It’s still possible to go down by the riverside despite that huge blob of construction at Mayo Civic Center.
For those thousands of concert-goers who will attend the free concerts at Mayo Park, behind Mayo Civic Center, each Sunday night between now and Aug. 23, “There doesn’t seem to be any hindrance whatsoever,” said Chris Alcott, assistant general manager of Riverside Concerts, the arm of city government that promotes the series.
“If you’re coming from Center Street, all the green area will be open,” Alcott said. “If you’re coming in the art center side, the river walk will be open. And the bridge in the back of the park will be open.”
The only hangup is that the skyway that formerly connected the library parking ramp with the civic center and Mayo Park has been disconnected. If you park in that ramp, you’re going to have to cross Civic Center Drive at street level.
“We encourage people to walk or ride bikes if possible, but we would encourage that every year,” Alcott said. Additional bike racks are being placed in the park.
Overall, then, organizers are optimistic those who want to get to the concerts should do so, with at least some advance planning.
“What we’re expecting is it really shouldn’t be greatly affected,” Alcott said.
So, with access issues settled we can all turn our attention to the music and the fun that comes along with a summer night in the park.
First a couple of rules:
— No smoking in the park, no dogs, and no grills.
— You’re not allowed to claim your spot in advance with stakes and ropes. However, Alcott said, “You can leave your chairs as early as you want to. They might not be there when you get back, but we won’t take them.”
— When picking a spot, be aware that many of the folks close to the stage will be on their feet through most of the concert. “These are rock concerts and people will be standing, and often bands will encourage them to stand,” Alcott said. “We just ask that everyone take into consideration the feelings of those around them.”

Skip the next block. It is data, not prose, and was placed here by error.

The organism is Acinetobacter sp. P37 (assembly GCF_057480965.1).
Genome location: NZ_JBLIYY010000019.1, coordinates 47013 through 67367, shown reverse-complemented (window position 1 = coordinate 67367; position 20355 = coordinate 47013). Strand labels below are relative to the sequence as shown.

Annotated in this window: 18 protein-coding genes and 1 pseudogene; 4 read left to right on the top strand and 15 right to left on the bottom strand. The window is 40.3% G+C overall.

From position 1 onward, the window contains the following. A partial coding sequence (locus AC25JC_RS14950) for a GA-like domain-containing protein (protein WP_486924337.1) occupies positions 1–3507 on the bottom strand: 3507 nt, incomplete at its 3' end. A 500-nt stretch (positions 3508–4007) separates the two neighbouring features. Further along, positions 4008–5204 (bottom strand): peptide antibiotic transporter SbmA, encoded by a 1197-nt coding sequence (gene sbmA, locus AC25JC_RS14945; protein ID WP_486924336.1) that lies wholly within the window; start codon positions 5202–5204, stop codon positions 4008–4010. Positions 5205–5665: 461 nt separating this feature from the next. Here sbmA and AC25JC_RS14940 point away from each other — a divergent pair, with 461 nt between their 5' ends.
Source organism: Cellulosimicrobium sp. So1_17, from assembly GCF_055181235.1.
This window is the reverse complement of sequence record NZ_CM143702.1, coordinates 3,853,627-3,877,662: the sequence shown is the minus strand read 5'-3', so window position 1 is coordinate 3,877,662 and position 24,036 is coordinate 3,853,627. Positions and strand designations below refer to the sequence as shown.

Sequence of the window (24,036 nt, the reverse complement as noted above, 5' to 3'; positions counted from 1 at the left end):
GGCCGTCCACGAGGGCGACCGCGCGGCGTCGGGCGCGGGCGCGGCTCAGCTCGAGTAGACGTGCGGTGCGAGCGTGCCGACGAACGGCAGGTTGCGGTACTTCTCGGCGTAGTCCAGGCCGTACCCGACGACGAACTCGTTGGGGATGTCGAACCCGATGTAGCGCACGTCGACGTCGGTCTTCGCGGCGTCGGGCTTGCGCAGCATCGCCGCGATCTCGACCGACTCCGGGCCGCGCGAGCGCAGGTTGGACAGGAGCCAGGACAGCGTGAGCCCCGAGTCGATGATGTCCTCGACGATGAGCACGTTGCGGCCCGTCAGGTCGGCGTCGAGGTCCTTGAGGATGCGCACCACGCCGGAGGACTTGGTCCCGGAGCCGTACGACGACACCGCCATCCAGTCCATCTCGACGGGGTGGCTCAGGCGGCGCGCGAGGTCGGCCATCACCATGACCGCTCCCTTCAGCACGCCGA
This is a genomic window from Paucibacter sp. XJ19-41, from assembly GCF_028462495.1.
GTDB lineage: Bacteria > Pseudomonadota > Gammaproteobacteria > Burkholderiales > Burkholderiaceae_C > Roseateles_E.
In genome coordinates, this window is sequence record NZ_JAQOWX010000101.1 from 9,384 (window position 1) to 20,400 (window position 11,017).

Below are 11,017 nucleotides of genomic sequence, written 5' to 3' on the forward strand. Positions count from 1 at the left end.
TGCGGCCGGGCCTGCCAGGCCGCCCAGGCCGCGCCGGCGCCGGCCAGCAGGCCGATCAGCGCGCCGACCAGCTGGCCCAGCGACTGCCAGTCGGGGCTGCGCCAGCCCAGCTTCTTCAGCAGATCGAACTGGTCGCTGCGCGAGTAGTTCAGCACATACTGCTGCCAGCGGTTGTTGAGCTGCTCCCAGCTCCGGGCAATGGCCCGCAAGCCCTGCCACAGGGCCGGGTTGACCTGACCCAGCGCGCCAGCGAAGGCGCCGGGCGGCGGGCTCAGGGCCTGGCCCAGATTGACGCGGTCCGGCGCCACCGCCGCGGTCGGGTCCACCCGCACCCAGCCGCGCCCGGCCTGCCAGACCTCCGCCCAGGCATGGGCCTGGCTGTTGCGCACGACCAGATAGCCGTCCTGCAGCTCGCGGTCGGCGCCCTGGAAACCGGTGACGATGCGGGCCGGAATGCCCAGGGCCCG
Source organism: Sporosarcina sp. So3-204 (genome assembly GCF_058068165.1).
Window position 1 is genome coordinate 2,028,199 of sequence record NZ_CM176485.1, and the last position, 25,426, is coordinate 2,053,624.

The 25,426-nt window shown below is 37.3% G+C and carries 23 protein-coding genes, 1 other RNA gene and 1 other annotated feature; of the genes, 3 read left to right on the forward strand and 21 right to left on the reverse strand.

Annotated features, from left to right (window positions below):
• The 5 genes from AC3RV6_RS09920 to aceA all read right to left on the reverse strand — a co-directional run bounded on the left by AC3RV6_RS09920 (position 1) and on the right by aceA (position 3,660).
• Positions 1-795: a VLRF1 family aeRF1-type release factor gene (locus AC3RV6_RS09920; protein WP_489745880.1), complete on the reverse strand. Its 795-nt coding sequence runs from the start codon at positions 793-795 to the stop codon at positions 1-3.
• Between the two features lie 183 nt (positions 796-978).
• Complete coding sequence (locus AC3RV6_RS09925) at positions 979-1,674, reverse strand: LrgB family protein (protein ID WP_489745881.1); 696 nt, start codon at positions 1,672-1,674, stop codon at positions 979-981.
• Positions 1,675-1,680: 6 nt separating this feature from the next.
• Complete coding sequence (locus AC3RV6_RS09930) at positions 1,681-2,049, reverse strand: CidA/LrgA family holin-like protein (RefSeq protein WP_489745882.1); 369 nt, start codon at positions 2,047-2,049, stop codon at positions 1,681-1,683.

By the time the seven-week season ends, audiences will have been treated to the Fabulous Thunderbirds (July 12), the hot new country of Eric Paslay, the ’70s soft rock of Firefall, the R&B of Sonny Knight & the Lakers, the alternative pop of Lucius, the traditional tunes of the Rochester Concert Band, and the classic folk-pop of America.
“We try to please all of the people some of the time,” Alcott said of the Down by the Riverside formula. “If there’s not something for you one year, we’ll try to hit that market segment the next year.”
It’s a formula that has worked well, and has been tweaked only slightly over the years.
“I think in recent years we have tried to be a little more envelope-pushing,” Alcott said. He pointed to Thao and the Get Down Stay Down in 2013, J. Roddy Walston and the Business in 2014, and Lucius this year as examples.
Traditionally, the season finale is the biggest draw, with attendance around 20,000 for the night. America, on Aug. 23, has that potential. “I think it could be a big night for us,” Alcott said.
But, he said, “I have heard the most buzz about Eric Paslay.” Already, 3,500 people have said on Facebook that they plan to attend Paslay’s show. “I’m not exactly going out on a limb calling this the sleeper of the summer,” Alcott said.